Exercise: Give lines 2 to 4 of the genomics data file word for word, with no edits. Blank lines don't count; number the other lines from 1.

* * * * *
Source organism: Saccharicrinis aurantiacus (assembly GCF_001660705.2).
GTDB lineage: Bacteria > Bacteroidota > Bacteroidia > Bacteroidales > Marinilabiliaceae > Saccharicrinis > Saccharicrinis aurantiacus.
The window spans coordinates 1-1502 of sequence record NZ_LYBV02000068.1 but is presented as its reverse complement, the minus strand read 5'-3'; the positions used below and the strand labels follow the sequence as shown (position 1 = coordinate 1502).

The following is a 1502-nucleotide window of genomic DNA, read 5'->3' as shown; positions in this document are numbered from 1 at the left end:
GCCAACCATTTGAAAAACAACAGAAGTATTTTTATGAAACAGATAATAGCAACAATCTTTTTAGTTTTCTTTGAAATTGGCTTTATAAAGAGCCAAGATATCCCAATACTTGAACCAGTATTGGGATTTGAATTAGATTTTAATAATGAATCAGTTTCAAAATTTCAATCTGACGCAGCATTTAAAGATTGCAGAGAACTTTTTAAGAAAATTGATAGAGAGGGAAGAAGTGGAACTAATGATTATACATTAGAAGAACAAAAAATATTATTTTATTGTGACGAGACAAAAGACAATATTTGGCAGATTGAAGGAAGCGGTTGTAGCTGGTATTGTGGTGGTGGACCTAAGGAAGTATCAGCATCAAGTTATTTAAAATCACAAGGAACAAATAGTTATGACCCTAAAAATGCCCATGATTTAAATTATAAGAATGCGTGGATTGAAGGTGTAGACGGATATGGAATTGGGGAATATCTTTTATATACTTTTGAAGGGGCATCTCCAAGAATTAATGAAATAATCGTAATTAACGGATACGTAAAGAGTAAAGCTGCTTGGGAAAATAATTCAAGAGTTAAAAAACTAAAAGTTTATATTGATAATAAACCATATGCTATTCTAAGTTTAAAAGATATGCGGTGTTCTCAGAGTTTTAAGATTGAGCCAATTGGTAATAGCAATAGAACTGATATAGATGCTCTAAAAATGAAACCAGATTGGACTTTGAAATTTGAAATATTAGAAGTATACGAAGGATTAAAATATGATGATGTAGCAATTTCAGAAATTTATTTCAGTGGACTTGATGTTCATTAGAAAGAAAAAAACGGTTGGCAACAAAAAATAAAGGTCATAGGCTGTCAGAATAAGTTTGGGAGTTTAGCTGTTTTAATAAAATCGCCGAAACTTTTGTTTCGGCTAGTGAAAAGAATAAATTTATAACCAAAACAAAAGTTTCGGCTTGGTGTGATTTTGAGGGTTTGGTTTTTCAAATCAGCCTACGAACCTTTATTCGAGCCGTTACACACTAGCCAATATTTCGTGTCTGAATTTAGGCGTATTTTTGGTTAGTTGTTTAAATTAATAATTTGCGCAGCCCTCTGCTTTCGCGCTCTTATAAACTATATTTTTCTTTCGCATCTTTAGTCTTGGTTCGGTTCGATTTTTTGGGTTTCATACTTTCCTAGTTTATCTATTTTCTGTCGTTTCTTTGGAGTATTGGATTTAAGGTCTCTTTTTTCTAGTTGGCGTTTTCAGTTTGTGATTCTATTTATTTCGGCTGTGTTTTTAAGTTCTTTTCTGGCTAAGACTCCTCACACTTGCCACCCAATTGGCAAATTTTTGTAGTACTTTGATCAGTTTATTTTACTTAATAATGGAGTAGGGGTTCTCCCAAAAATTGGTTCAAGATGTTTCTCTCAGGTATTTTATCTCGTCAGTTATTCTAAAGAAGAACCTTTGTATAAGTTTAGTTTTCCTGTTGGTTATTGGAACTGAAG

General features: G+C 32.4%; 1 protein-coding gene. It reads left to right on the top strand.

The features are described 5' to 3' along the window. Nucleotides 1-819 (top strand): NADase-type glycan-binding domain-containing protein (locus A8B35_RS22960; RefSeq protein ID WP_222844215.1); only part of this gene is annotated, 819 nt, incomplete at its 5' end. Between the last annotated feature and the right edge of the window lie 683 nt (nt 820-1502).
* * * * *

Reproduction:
GTDB lineage: Bacteria > Bacteroidota > Bacteroidia > Bacteroidales > Marinilabiliaceae > Saccharicrinis > Saccharicrinis aurantiacus.
The window spans coordinates 1-1502 of sequence record NZ_LYBV02000068.1 but is presented as its reverse complement, the minus strand read 5'-3'; the positions used below and the strand labels follow the sequence as shown (position 1 = coordinate 1502).

The following is a 1502-nucleotide window of genomic DNA, read 5'->3' as shown; positions in this document are numbered from 1 at the left end: